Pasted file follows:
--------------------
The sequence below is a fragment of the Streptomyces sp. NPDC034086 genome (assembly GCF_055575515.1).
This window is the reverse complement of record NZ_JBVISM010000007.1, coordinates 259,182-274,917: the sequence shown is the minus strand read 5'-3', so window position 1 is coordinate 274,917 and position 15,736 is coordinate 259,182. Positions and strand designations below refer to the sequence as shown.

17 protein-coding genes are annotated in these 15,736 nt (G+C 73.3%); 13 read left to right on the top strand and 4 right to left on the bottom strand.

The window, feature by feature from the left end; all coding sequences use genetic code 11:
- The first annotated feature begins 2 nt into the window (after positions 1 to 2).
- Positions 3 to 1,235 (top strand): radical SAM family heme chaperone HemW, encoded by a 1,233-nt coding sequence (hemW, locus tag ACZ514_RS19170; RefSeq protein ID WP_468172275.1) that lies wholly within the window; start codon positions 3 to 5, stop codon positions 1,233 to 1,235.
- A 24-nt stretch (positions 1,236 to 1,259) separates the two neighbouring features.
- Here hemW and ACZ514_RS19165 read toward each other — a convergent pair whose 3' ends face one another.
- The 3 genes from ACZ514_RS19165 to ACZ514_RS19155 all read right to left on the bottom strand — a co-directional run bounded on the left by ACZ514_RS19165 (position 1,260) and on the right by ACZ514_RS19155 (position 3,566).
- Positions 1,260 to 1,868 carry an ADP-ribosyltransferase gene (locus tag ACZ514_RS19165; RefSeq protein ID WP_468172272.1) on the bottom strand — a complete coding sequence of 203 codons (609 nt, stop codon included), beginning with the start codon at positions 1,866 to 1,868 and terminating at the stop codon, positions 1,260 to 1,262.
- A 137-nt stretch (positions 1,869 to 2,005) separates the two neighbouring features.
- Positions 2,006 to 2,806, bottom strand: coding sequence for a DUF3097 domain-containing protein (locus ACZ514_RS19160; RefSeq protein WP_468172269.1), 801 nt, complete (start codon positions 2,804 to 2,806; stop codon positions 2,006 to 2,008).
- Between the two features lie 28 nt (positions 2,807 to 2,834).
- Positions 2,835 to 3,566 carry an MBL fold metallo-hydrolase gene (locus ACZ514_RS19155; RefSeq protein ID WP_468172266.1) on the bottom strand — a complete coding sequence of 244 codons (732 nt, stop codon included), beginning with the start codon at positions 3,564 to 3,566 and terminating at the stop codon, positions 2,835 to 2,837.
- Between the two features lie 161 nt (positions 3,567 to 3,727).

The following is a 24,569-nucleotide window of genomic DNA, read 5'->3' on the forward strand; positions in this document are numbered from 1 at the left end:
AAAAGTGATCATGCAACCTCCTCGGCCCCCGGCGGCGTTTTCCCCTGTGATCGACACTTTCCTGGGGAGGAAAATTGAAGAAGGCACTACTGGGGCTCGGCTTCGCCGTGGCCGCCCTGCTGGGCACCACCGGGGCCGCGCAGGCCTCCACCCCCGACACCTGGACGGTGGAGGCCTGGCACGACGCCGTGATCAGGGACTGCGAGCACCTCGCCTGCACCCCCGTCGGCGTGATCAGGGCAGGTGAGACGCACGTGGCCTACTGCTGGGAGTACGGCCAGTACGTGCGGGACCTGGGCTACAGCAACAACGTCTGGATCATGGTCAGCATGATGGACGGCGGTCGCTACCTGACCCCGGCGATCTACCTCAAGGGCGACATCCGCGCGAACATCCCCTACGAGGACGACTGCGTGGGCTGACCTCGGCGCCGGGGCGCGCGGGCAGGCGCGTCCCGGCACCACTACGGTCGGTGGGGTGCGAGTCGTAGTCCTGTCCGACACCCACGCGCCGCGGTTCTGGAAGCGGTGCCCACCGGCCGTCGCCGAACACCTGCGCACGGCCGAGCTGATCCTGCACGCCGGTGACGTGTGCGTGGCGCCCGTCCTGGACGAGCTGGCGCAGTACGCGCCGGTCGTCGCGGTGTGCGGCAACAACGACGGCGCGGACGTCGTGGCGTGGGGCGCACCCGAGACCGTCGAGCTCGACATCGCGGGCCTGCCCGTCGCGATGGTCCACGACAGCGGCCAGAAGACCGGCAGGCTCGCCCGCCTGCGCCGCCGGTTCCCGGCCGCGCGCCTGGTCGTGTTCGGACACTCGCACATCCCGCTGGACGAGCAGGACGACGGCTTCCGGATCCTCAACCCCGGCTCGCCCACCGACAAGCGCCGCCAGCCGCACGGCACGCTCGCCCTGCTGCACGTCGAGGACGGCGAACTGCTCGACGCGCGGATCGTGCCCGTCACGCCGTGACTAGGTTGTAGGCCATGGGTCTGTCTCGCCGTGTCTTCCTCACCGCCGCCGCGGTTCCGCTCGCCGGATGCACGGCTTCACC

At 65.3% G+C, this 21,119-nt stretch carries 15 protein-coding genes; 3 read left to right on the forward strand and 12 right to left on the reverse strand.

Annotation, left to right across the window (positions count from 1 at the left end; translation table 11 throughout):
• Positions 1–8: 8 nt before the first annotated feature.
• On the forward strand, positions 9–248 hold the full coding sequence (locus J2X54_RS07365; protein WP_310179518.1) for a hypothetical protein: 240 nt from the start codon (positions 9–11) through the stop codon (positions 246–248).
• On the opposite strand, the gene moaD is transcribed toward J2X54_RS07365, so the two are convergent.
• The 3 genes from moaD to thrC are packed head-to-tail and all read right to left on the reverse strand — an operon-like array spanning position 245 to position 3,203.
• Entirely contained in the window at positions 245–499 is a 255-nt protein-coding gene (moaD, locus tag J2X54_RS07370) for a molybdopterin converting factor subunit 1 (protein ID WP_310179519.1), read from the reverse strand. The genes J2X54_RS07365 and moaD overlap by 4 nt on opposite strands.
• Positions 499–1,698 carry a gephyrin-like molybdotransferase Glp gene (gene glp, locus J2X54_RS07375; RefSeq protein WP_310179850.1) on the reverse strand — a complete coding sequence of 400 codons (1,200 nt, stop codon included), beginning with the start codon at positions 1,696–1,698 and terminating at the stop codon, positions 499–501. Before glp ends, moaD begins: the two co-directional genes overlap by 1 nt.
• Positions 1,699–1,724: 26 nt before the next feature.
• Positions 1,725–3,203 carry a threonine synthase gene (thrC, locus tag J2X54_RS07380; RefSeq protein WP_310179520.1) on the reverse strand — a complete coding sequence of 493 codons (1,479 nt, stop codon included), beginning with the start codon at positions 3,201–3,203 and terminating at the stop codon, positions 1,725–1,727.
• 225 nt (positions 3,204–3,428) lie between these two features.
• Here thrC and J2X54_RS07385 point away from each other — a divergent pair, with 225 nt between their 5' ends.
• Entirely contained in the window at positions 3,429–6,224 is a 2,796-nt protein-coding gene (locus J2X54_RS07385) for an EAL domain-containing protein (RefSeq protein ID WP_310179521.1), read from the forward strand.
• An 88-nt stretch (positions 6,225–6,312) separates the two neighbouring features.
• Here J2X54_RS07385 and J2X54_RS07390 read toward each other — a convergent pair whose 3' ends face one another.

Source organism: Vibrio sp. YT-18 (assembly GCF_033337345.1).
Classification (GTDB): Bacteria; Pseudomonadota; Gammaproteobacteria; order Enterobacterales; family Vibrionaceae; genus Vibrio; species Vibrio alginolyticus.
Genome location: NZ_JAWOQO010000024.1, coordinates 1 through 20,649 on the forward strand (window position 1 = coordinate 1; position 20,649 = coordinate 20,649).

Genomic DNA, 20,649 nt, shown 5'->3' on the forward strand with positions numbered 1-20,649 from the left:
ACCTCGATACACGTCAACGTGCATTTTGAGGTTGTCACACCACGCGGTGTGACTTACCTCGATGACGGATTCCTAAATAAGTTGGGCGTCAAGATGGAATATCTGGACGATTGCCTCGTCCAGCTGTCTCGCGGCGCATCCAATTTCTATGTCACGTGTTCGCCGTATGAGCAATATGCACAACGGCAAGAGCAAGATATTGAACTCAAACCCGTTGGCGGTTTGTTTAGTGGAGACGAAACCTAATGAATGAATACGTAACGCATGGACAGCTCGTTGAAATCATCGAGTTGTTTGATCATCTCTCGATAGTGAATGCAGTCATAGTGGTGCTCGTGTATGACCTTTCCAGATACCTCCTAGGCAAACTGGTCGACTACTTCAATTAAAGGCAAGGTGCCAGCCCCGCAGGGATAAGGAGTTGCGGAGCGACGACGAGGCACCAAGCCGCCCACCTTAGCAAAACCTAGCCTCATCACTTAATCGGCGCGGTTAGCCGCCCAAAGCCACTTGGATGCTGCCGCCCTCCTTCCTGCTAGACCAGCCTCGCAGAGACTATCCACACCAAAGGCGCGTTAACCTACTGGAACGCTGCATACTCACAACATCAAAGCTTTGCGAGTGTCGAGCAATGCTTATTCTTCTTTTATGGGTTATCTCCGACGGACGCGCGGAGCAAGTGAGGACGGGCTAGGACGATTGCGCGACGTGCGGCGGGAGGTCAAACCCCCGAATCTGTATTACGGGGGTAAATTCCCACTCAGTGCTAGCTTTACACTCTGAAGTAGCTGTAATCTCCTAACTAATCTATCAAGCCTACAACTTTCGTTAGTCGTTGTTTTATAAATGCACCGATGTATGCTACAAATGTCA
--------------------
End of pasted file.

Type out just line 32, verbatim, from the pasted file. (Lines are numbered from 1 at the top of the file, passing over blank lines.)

• Here J2X54_RS07385 and J2X54_RS07390 read toward each other — a convergent pair whose 3' ends face one another.